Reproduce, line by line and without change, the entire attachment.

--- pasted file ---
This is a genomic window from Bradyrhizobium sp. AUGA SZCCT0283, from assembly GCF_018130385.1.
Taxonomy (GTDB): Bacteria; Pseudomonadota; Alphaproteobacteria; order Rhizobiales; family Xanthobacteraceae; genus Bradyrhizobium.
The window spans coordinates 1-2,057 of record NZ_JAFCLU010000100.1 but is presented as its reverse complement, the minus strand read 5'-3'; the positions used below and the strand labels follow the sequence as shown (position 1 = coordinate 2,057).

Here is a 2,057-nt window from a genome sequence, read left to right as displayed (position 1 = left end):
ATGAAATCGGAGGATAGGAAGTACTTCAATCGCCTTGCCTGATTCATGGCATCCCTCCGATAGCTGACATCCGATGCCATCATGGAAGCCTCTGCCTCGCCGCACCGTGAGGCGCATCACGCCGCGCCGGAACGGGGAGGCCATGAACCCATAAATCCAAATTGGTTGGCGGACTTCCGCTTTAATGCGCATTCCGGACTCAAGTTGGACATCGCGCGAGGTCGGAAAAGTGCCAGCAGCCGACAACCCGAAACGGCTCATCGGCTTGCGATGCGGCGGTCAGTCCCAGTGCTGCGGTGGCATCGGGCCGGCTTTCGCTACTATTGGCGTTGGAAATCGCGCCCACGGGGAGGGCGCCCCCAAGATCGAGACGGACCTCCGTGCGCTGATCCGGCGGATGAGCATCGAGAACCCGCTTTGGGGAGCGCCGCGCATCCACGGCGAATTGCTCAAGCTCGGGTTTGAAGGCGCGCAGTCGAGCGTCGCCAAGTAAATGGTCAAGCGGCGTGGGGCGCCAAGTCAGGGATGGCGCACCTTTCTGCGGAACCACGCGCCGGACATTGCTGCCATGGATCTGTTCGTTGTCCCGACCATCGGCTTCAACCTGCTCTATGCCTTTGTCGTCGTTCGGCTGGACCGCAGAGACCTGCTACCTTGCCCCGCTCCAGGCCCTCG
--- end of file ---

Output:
This is a genomic window from Bradyrhizobium sp. AUGA SZCCT0283, from assembly GCF_018130385.1.
Taxonomy (GTDB): Bacteria; Pseudomonadota; Alphaproteobacteria; order Rhizobiales; family Xanthobacteraceae; genus Bradyrhizobium.
The window spans coordinates 1-2,057 of record NZ_JAFCLU010000100.1 but is presented as its reverse complement, the minus strand read 5'-3'; the positions used below and the strand labels follow the sequence as shown (position 1 = coordinate 2,057).

Here is a 2,057-nt window from a genome sequence, read left to right as displayed (position 1 = left end):
ATGAAATCGGAGGATAGGAAGTACTTCAATCGCCTTGCCTGATTCATGGCATCCCTCCGATAGCTGACATCCGATGCCATCATGGAAGCCTCTGCCTCGCCGCACCGTGAGGCGCATCACGCCGCGCCGGAACGGGGAGGCCATGAACCCATAAATCCAAATTGGTTGGCGGACTTCCGCTTTAATGCGCATTCCGGACTCAAGTTGGACATCGCGCGAGGTCGGAAAAGTGCCAGCAGCCGACAACCCGAAACGGCTCATCGGCTTGCGATGCGGCGGTCAGTCCCAGTGCTGCGGTGGCATCGGGCCGGCTTTCGCTACTATTGGCGTTGGAAATCGCGCCCACGGGGAGGGCGCCCCCAAGATCGAGACGGACCTCCGTGCGCTGATCCGGCGGATGAGCATCGAGAACCCGCTTTGGGGAGCGCCGCGCATCCACGGCGAATTGCTCAAGCTCGGGTTTGAAGGCGCGCAGTCGAGCGTCGCCAAGTAAATGGTCAAGCGGCGTGGGGCGCCAAGTCAGGGATGGCGCACCTTTCTGCGGAACCACGCGCCGGACATTGCTGCCATGGATCTGTTCGTTGTCCCGACCATCGGCTTCAACCTGCTCTATGCCTTTGTCGTCGTTCGGCTGGACCGCAGAGACCTGCTACCTTGCCCCGCTCCAGGCCCTCG